Stopping child support for lawful reasons begins with a visit to the family court governing the case and requesting the paperwork to stop payments, explains Debrina Washington for About.com. Some reasons include the child reaching the age of 18, the co-parents reconciling or the custodial parent no longer receiving public assistance.
In some cases, divorced co-parents reconcile and resume their relationship, according to Washington. If they remarry, there is no legal reason for one of the parents to keep making child support payment to the other. In this situation, the most expedient process is for the former custodial parent to go back to family court and explain the relationship has resumed and there is no reason for child support to continue.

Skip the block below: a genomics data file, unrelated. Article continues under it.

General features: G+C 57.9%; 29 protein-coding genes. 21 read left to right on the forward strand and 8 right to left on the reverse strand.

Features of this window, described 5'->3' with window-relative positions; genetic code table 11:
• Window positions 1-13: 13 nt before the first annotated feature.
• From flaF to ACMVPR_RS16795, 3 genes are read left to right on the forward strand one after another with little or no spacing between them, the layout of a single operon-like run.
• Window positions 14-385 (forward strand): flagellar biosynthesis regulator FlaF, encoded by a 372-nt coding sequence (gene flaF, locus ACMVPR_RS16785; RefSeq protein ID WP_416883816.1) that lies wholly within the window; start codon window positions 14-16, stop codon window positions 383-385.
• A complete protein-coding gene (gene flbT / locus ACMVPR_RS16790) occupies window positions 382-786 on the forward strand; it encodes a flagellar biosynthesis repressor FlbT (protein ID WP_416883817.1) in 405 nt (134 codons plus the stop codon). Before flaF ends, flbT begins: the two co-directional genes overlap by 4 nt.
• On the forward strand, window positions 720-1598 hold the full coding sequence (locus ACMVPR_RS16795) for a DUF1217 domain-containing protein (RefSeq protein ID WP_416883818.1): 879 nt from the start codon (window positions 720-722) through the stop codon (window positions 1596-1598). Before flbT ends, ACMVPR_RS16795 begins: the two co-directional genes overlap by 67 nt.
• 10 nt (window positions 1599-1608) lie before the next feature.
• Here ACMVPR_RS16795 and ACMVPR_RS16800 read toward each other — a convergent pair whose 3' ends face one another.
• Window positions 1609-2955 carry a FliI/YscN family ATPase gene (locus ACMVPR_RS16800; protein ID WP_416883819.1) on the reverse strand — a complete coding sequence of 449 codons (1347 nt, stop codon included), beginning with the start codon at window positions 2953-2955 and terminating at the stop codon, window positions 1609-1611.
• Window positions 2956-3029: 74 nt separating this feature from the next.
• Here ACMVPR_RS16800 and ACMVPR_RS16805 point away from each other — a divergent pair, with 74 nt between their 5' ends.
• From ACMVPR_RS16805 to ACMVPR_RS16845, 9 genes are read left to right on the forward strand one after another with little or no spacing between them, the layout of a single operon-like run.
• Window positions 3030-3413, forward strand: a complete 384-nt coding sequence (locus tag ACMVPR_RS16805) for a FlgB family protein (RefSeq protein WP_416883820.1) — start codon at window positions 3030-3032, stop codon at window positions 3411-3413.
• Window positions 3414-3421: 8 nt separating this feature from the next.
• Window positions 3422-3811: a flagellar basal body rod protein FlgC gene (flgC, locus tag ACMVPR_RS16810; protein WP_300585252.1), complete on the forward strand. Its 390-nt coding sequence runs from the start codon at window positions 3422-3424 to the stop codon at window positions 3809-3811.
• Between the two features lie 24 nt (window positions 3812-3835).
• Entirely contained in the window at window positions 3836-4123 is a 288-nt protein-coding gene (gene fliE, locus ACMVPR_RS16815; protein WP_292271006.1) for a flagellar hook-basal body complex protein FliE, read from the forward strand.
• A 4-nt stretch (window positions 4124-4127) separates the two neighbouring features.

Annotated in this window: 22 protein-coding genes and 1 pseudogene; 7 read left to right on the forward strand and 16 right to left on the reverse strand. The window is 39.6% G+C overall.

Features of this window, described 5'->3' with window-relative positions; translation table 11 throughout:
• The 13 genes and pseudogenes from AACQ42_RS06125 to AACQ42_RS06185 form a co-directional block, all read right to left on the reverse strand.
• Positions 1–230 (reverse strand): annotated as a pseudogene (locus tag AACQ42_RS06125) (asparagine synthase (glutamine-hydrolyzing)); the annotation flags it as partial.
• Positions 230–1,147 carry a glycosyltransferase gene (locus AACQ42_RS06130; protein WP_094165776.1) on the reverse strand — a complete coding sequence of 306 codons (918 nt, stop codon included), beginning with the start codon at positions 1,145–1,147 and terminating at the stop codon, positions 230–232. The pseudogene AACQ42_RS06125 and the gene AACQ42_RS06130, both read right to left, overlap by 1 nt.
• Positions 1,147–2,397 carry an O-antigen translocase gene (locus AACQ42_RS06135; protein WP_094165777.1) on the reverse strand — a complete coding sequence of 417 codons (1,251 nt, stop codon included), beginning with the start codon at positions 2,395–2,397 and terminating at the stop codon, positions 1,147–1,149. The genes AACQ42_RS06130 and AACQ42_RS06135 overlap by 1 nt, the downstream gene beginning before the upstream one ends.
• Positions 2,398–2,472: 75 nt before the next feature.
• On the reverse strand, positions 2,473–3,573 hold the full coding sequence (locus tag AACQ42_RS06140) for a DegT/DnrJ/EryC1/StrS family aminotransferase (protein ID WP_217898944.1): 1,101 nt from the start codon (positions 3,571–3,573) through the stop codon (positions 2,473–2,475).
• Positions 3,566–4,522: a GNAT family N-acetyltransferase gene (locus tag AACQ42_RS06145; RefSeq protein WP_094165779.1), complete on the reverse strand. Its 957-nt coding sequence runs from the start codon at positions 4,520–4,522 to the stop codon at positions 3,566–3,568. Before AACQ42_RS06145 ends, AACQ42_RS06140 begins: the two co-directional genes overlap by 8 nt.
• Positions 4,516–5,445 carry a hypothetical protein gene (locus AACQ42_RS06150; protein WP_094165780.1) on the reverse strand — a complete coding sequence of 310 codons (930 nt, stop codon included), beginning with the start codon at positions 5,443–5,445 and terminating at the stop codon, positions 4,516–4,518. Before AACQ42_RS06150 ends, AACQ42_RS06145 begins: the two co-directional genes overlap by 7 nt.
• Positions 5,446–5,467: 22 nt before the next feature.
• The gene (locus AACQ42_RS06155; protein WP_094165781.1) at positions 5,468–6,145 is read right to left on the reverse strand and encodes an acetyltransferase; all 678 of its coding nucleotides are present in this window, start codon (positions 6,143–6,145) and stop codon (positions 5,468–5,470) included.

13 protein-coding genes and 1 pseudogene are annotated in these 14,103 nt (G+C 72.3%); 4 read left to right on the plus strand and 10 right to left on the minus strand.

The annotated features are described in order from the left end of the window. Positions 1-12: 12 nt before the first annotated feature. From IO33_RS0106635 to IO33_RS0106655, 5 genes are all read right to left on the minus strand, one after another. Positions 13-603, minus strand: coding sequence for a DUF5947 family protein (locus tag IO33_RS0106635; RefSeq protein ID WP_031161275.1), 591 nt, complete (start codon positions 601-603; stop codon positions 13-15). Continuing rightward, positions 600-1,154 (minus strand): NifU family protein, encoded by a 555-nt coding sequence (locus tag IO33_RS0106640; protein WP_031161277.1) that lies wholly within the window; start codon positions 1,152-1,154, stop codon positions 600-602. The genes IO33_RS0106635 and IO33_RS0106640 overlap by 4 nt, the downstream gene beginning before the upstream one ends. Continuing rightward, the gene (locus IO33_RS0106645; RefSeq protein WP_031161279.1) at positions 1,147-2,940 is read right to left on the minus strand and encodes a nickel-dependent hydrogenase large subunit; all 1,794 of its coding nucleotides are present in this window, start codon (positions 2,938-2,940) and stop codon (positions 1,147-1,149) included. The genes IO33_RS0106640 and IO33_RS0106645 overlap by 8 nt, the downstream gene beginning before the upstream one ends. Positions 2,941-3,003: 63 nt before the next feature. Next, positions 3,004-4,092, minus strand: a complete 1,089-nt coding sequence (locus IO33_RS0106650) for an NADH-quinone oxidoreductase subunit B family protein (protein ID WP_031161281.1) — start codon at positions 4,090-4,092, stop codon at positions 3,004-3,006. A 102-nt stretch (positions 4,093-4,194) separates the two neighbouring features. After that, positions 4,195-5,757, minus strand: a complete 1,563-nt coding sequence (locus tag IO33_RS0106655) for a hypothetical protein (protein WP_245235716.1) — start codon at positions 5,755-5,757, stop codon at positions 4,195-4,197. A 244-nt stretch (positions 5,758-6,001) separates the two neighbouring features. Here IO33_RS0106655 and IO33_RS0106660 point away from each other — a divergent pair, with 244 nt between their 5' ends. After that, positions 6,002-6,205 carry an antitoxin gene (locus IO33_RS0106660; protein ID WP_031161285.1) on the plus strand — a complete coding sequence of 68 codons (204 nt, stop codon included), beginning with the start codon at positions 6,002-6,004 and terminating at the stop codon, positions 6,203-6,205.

Custodial parents who receive aid from the government cannot legally stop the government from collecting child support from the noncustodial parent, notes Washington. However, if child support is being used to reimburse public assistance in some way, and the refund has been satisfied, the mother can go back to family court and request that child support be stopped. If any other legal reasons arise for child support to stop, making an application through the associated family court yields an order to child support agencies and the noncustodial parent's employer, assuming wages are being garnished.